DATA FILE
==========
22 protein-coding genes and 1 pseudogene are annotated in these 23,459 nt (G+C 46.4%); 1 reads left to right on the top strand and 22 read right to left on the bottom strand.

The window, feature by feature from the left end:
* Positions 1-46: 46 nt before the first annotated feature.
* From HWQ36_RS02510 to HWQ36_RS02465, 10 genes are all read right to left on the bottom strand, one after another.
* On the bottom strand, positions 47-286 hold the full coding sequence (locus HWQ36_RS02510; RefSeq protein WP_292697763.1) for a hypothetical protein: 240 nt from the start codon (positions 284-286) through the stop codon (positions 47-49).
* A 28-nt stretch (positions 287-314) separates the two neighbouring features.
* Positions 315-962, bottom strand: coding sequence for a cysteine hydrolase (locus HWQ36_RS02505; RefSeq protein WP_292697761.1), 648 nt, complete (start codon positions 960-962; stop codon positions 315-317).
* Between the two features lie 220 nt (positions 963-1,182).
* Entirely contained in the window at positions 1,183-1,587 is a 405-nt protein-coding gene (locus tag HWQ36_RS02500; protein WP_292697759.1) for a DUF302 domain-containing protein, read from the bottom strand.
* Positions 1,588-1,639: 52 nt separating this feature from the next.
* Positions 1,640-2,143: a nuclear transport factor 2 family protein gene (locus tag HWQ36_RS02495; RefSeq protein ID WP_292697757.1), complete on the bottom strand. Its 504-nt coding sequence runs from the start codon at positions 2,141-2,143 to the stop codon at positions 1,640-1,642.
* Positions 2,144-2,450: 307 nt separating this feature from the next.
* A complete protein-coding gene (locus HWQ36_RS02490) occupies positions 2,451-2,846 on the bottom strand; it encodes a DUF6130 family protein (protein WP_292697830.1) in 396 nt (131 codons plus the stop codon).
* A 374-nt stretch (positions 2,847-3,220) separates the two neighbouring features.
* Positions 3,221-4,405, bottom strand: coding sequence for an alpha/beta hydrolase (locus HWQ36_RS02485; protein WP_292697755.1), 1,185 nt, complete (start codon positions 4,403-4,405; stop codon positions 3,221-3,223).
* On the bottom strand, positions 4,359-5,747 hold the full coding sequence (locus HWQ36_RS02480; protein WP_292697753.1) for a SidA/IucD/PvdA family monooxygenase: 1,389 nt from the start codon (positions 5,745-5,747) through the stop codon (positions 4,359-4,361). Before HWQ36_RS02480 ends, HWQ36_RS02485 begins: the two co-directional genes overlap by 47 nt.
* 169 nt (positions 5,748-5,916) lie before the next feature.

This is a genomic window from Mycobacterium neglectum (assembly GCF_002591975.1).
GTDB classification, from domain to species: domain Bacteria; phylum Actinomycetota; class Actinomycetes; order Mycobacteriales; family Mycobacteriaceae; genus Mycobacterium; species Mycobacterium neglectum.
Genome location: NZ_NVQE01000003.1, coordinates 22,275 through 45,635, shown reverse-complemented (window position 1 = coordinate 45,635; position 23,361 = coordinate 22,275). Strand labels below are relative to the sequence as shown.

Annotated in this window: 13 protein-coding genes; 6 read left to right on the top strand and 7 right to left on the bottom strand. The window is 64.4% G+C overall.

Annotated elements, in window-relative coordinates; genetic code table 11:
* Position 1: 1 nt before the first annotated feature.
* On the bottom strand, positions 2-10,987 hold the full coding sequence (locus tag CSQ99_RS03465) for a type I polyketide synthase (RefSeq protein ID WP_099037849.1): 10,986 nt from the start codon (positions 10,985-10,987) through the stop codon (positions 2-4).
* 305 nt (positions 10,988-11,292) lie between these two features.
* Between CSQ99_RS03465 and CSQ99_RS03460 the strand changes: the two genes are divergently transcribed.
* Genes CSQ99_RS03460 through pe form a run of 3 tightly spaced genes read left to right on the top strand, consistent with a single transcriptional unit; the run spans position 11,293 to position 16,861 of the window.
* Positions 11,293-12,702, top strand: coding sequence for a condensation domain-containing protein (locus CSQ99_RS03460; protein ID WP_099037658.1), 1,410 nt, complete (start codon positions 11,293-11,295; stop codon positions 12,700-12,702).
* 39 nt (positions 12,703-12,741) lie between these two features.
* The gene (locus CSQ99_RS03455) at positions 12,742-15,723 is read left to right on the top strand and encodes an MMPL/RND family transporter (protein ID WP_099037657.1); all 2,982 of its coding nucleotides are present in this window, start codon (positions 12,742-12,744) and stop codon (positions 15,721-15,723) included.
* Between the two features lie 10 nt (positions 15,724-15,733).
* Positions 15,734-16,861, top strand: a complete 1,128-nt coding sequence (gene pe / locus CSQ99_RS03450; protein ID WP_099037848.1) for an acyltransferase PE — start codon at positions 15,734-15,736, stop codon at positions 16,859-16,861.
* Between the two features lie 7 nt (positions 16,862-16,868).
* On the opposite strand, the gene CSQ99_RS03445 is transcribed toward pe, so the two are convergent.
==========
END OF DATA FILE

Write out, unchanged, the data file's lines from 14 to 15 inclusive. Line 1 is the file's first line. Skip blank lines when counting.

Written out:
* A 374-nt stretch (positions 2,847-3,220) separates the two neighbouring features.
* Positions 3,221-4,405, bottom strand: coding sequence for an alpha/beta hydrolase (locus HWQ36_RS02485; protein WP_292697755.1), 1,185 nt, complete (start codon positions 4,403-4,405; stop codon positions 3,221-3,223).